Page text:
Here at Palo Alto Software, I interview a lot of successful entrepreneurs.

Sometimes, I learn how they hit upon a great business idea. Other times, I learn about their experiences with startup culture, or how they conquered a challenging new industry. Sometimes they’re a LivePlan customer, and I get to hear how LivePlan helped them start and grow their business.

All the entrepreneurs I encounter have had different trajectories, different struggles, and different stories to share.

But there’s one thing I always want to know: What do they consider to be the secret to their success?

What is that one thing, that particular aspect of their personality and unique makeup, that has helped them succeed?

I like this question because it brings to light the ideologically-rooted beliefs that entrepreneurs bring to their businesses. It highlights what successful entrepreneurs value—whether that be perseverance, or flexibility, or a keen ability to fix a problem.

The reality is that the secret to success is different for everyone. It was Steve Jobs that said, “I’m convinced that about half of what separates the successful entrepreneurs from the non-successful ones is pure perseverance.” It was in his nature to push, and keep pushing; for Jobs, this was his secret to success. For others, the secret is something a little different.

I had the opportunity to ask the entrepreneurs from the Young Entrepreneur Council what their keys to success have been, and they’ve shared with me what they believe to be the top traits that have contributed to their success.

1. Relentlessness

Similar to Steve Jobs’ focus on perseverance, Justin Lefkovitch of Mirrored Media values the ability to never give up.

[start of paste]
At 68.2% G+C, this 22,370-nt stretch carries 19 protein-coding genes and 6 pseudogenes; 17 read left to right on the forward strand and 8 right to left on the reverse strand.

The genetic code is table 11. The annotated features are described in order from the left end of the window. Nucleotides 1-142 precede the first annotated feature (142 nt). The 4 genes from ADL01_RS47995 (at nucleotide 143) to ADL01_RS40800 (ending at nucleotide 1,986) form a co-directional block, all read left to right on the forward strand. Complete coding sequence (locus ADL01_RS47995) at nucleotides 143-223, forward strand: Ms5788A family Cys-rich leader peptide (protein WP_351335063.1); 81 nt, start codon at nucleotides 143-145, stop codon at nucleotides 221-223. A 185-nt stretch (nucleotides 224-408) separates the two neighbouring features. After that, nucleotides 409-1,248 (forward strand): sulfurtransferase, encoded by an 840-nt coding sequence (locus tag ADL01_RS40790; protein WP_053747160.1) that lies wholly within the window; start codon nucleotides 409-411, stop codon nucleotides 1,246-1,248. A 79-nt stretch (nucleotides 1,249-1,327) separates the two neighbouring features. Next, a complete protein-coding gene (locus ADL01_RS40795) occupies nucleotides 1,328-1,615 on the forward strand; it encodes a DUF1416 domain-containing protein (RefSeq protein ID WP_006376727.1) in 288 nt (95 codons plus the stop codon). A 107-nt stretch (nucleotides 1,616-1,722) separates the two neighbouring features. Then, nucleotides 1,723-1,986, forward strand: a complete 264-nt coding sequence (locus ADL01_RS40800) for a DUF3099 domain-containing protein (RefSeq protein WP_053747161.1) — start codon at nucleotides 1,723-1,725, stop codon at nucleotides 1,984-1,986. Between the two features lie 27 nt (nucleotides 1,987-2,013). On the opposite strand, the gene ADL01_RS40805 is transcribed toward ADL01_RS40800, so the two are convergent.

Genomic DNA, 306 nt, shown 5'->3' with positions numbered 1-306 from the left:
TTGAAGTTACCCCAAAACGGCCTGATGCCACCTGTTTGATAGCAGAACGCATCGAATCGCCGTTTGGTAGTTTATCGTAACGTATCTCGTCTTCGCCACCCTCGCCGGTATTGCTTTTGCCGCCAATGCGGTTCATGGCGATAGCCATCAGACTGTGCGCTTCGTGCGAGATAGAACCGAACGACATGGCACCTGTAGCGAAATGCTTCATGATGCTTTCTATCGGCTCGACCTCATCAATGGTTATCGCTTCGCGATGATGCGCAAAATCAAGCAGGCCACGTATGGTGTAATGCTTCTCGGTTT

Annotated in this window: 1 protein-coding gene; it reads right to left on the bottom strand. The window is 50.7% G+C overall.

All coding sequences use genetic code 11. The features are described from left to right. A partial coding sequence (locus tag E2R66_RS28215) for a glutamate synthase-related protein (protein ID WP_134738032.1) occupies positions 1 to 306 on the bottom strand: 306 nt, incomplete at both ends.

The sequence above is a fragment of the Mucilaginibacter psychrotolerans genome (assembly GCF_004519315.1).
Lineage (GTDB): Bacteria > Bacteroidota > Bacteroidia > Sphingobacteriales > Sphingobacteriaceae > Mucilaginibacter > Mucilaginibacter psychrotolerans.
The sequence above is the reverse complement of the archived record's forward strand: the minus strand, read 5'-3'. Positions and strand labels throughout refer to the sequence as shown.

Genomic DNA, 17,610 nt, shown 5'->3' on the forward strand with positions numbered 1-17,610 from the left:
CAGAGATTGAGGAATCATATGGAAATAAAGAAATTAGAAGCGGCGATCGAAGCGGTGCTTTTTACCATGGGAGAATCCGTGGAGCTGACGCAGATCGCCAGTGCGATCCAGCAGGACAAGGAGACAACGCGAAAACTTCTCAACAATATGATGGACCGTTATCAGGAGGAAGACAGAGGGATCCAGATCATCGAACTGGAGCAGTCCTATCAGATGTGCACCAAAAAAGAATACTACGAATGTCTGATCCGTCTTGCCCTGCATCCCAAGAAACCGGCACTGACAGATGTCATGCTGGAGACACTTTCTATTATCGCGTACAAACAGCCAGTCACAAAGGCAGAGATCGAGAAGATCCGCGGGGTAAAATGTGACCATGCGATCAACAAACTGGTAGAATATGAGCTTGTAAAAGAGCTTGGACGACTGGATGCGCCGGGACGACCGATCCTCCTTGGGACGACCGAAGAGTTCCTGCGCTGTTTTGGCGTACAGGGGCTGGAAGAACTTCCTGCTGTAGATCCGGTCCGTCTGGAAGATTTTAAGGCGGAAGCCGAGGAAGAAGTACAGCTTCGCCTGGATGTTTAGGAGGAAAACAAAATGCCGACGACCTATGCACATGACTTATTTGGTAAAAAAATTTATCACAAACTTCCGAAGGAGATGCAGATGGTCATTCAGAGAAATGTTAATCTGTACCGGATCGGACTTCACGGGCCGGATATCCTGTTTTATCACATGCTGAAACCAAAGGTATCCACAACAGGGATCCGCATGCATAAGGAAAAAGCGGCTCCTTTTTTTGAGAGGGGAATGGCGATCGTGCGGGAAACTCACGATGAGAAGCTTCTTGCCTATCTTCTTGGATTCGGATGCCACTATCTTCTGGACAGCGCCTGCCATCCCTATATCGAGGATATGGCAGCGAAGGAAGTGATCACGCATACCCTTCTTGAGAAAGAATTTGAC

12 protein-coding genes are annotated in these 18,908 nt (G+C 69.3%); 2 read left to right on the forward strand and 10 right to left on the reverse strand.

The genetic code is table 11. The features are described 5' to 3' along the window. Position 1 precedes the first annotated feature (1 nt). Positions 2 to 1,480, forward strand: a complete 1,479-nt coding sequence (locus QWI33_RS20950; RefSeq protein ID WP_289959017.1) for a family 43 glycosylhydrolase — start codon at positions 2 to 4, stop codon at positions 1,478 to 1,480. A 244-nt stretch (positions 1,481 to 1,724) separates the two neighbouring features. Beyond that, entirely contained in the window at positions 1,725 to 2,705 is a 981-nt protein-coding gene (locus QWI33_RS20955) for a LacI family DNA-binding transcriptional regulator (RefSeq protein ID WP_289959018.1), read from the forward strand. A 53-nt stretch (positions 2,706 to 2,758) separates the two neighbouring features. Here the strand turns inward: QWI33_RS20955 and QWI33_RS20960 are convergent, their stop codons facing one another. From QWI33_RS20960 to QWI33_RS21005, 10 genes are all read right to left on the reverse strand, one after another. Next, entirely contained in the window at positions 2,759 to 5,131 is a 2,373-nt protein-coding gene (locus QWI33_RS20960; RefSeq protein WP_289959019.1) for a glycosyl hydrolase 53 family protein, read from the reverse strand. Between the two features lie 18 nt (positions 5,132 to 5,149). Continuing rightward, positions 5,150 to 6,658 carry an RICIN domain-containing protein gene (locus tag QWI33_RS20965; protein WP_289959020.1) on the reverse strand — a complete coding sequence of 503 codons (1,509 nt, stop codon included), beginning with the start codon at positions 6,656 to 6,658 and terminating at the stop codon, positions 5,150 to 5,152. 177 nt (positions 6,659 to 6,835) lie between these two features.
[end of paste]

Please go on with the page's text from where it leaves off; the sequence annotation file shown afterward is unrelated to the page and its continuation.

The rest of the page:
“I have a relentless attitude that once I set my sights on a goal, I won’t stop until I’ve done everything to attain it,” he says. “This quality is what helps me to laser in on one goal and not stop working until it is mine.”

He acknowledges that this quality can potentially require tempering in other areas of one’s life; after all, a single-mindedness when it comes to business focus can sometimes result in your personal life taking a hit. “This can be a blessing and a curse as it’s not always the most fun quality in your personal life,” says Lefkovitch. “But, I have found it to be one of the keys to success in my business life.”

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2. Independence

“Independence made me a self-starter; it helps me on my road to success,” says Daisy Jing of Banish. “I didn’t allow any negative comment to ruin my confidence because I depend on myself.”

Jing notes that her self-reliance enabled her to navigate the unexpected successfully as well. “I wasn’t ready for a lot of surprises in my business,” she explains. “However, I trust myself and know that I’m smart enough to figure them out as they come. My parents taught me how to be scrappy and, with that mindset, it became easier for me to run my business.”

3. Willingness to give

When it comes to entrepreneurship (or at the very least, in terms of the qualities that make a successful entrepreneur), there can be a tendency toward prioritizing the needs of yourself and your business above all else.